The Manchester Museum, like many other Victorian institutions, continued the racist way of thinking that had emerged during the transatlantic slave trade, using objects and exhibtions to promote myths about race. Objects were collected and exhibited to try and prove that European culture was superior to any other. The source communities from which these objects came were not allowed to provide the correct explanation of their use or cultural significance.
This is no longer the way that modern museums work, and increasing numbers of them are beginning to grapple with their contentious history and Victorian legacy.
Do you think museums have changed enough? What changes would you like to see?
Debates have been raging for centuries over the ethnic origin of the people who created and ruled Ancient Egypt. Many museums portrayed the Ancient Egyptians, and their civilisation, as having more in common with Europe than Africa. However, more recent lines of thinking have challenged this view, claiming that Ancient Egypt was in fact Black African in origin.
Is the race of ancient Egyptians important?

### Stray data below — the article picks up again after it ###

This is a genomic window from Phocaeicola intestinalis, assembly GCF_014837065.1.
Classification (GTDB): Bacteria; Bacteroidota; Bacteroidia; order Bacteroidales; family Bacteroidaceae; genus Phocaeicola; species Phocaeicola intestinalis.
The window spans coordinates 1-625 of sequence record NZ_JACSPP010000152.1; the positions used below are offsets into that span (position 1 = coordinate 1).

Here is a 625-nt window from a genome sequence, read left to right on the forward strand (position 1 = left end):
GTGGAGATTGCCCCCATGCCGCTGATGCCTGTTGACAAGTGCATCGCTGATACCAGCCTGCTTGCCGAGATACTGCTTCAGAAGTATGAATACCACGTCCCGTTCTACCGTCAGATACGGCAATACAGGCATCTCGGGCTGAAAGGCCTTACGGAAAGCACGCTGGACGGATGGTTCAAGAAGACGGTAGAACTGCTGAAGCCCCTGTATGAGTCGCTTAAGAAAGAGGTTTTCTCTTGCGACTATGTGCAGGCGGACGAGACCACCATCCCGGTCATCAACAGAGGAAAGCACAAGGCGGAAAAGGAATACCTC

The transatlantic slave trade has been seen as the point in history at which racist myths became scientifically and culturally legitimate, in order to justify the horrific treatment of many millions of Africans. In the ancient world, racism as we know it today, seemed to be much less prevalent.
Do you think the transatlantic slave trade was the origin of racism?
Many organisations and individuals throughout Manchester’s history have striven to challenge racism. The exhibtion has a programme, and delegate badges, kindly loaned by Working Class Movements Library, from the seminal 1945 Pan African Congress held in Manchester. This particular Congress spearheaded the decolonisation of Africa and was attended by some of the most influential leaders in African history, from Kwame Nkrumah to Jomo Kenyatta.
Do you know of any other ways in which racism has been challenged in Manchester?